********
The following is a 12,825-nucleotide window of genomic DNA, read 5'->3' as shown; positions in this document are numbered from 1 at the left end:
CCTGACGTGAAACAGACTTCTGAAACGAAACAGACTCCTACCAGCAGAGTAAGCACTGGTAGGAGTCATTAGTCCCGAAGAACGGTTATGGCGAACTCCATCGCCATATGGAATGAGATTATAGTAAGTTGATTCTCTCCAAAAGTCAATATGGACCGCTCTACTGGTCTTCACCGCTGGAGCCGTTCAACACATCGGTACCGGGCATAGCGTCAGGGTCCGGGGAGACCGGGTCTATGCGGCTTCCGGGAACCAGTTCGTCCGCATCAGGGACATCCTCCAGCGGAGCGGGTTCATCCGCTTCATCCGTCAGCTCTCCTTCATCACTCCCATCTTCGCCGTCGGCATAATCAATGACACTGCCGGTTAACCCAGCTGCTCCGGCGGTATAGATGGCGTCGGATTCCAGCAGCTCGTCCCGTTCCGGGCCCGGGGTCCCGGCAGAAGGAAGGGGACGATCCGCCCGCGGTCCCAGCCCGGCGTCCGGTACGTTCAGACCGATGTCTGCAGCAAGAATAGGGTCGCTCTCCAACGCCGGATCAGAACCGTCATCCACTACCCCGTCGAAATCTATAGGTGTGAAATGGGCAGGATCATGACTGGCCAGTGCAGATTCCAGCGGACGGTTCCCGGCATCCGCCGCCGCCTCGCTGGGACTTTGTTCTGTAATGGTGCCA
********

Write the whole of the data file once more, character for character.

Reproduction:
The following is a 12,825-nucleotide window of genomic DNA, read 5'->3' as shown; positions in this document are numbered from 1 at the left end:
CCTGACGTGAAACAGACTTCTGAAACGAAACAGACTCCTACCAGCAGAGTAAGCACTGGTAGGAGTCATTAGTCCCGAAGAACGGTTATGGCGAACTCCATCGCCATATGGAATGAGATTATAGTAAGTTGATTCTCTCCAAAAGTCAATATGGACCGCTCTACTGGTCTTCACCGCTGGAGCCGTTCAACACATCGGTACCGGGCATAGCGTCAGGGTCCGGGGAGACCGGGTCTATGCGGCTTCCGGGAACCAGTTCGTCCGCATCAGGGACATCCTCCAGCGGAGCGGGTTCATCCGCTTCATCCGTCAGCTCTCCTTCATCACTCCCATCTTCGCCGTCGGCATAATCAATGACACTGCCGGTTAACCCAGCTGCTCCGGCGGTATAGATGGCGTCGGATTCCAGCAGCTCGTCCCGTTCCGGGCCCGGGGTCCCGGCAGAAGGAAGGGGACGATCCGCCCGCGGTCCCAGCCCGGCGTCCGGTACGTTCAGACCGATGTCTGCAGCAAGAATAGGGTCGCTCTCCAACGCCGGATCAGAACCGTCATCCACTACCCCGTCGAAATCTATAGGTGTGAAATGGGCAGGATCATGACTGGCCAGTGCAGATTCCAGCGGACGGTTCCCGGCATCCGCCGCCGCCTCGCTGGGACTTTGTTCTGTAATGGTGCCA